Should business schools depend on student equity?

Check out this interesting article on business schools in the Huffington Post.

This recent article by Pablo Triana on the Huffington Post proposes an interesting plan for business school students and their financial burdens. Triana suggests that b-schools offer free tuition (and possibly room and board) for an equitable stake in each student’s future salary. Each graduate would kick back a certain percentage of their earnings for a period of time to the business school. The crux of the idea is that students would be able to avoid the trappings of student debt while b-schools would be forced to become learner and meaner.

Triana’s argument is extremely intriguing, given the current environment surrounding both the market and b-schools. The financial crisis has brought MBAs and their contribution to companies into focus. Graduates, students, and prospective students now face intense scrutiny as many people have begun to take aim at MBAs for perceived slights in the market.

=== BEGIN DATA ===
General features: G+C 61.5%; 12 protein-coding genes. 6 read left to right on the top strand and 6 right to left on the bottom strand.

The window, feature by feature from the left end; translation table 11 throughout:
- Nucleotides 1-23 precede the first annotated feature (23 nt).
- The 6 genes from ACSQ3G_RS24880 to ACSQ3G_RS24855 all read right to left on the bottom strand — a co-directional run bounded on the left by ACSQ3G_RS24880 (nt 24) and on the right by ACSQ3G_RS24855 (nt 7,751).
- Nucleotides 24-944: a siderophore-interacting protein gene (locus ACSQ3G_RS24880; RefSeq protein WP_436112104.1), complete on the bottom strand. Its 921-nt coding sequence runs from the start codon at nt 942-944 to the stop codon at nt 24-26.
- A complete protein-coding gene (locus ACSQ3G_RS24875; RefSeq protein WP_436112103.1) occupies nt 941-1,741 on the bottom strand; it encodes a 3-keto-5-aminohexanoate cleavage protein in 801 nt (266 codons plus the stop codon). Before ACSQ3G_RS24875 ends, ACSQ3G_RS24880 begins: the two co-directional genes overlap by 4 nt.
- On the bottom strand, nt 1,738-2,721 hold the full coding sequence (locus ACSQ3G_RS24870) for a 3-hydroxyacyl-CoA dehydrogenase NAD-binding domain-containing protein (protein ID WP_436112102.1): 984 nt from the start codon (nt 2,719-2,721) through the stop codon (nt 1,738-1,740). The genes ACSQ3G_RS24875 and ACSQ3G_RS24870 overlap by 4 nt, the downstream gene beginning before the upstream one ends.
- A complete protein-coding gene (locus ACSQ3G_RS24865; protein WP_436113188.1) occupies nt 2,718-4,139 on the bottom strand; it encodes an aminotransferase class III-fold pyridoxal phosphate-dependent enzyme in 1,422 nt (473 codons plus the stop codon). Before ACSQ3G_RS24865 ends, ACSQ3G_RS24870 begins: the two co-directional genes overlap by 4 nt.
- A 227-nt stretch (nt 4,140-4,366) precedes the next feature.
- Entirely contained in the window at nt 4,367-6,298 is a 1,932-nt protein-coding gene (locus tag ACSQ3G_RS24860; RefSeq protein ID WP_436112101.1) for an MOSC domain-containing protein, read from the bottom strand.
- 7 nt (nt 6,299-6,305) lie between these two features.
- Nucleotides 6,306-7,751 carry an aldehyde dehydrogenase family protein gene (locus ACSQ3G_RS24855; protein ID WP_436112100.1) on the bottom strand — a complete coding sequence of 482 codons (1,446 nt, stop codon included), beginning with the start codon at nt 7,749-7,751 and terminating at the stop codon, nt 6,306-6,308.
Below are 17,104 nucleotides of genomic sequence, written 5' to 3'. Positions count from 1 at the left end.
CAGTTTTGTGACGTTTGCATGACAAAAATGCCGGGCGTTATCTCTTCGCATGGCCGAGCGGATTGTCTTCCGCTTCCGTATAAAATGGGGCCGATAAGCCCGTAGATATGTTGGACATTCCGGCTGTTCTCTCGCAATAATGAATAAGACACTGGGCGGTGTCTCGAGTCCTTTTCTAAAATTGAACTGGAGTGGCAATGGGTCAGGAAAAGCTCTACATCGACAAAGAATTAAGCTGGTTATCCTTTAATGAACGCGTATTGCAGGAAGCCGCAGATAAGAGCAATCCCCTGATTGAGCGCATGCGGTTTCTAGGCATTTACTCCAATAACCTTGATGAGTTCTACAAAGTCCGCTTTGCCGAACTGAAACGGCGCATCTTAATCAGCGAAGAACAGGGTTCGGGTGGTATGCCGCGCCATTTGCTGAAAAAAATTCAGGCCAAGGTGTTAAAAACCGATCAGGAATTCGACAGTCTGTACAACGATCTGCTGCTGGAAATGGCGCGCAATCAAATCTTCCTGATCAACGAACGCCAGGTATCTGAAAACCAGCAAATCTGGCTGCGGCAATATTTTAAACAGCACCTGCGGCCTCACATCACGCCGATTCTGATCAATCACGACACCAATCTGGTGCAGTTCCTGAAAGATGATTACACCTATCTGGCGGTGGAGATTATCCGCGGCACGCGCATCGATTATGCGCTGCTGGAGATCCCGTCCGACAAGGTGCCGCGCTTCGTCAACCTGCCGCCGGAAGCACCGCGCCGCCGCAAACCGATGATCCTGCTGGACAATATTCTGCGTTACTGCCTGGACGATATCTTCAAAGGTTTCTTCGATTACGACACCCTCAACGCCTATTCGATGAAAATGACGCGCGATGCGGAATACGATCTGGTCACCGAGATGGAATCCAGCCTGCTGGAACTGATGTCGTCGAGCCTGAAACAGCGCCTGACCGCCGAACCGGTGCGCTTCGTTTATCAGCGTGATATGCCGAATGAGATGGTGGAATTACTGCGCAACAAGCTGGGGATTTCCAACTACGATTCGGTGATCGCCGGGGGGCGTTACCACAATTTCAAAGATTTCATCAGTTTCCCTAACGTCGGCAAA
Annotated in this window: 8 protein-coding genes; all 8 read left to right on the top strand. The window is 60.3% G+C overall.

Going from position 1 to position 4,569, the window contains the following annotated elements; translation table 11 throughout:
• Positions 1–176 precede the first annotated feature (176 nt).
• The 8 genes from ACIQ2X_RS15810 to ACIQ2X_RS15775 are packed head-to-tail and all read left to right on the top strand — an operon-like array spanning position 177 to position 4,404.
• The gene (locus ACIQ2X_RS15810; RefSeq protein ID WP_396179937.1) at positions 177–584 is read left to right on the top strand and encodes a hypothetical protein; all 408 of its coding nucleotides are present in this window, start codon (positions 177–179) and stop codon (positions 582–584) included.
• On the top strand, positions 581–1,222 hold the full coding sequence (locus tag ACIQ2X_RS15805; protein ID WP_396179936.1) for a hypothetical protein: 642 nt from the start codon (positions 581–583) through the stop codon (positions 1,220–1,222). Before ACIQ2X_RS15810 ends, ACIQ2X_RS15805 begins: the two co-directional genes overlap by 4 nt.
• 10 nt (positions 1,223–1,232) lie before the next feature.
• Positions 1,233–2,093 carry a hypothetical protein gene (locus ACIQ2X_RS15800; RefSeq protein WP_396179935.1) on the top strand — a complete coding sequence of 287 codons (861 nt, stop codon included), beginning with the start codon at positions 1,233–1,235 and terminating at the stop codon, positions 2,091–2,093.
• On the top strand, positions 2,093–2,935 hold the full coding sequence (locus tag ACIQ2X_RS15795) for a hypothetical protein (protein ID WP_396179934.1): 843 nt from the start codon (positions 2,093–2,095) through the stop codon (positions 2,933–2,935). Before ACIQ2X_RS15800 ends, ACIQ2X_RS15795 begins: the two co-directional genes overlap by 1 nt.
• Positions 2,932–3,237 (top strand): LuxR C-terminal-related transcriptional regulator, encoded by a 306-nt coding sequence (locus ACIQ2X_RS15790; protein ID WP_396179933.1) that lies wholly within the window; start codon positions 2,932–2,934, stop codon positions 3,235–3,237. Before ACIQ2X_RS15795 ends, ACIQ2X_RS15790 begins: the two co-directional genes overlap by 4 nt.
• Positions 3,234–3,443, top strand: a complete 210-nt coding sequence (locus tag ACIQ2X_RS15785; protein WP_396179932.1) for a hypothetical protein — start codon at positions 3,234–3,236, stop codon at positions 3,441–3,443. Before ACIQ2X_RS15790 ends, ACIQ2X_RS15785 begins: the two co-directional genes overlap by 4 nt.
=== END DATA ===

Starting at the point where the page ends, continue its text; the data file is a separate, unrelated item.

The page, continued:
Triana’s proposal has interesting ramifications for both sides of this argument. Let’s be frank. MBA graduates have some of the highest starting salaries of any discipline. Money is a central part of both the education and the incentive of b-school. Would a change of this sort really affect the way in which b-schools operate?

Let’s consider the affirmative. Schools would be relying on the financial success of their students to remain fiscally solvent. At that point, how are business schools different from management training programs? While few people would extol the virtuous lessons taught in business school, there would certainly seem to be an ethical bright-line between a self-sufficient school and an institution that is forced to push students toward the most profitable endeavors. Furthermore, the current crisis has lead to numerous critics to call for a greater infusion of ethics education in b-school. It would be hard to envision this happening at an institution that is forced to view their students as commodities.

On the other hand, it would be naive to not consider the fiscal challenges facing today’s b-schools. The best schools heavily rely on graduate success (aka making money) to consistently attract high-level students and higher tuition. Student success is already deeply tied to school success. Thus why not allow students the opportunity to avoid the trappings of loans and debt and put the onus on school s to create self-sustaining programs?

These are just a couple concepts to consider about a proposition that has numerous angles. Please let us know what you think in the comments section.

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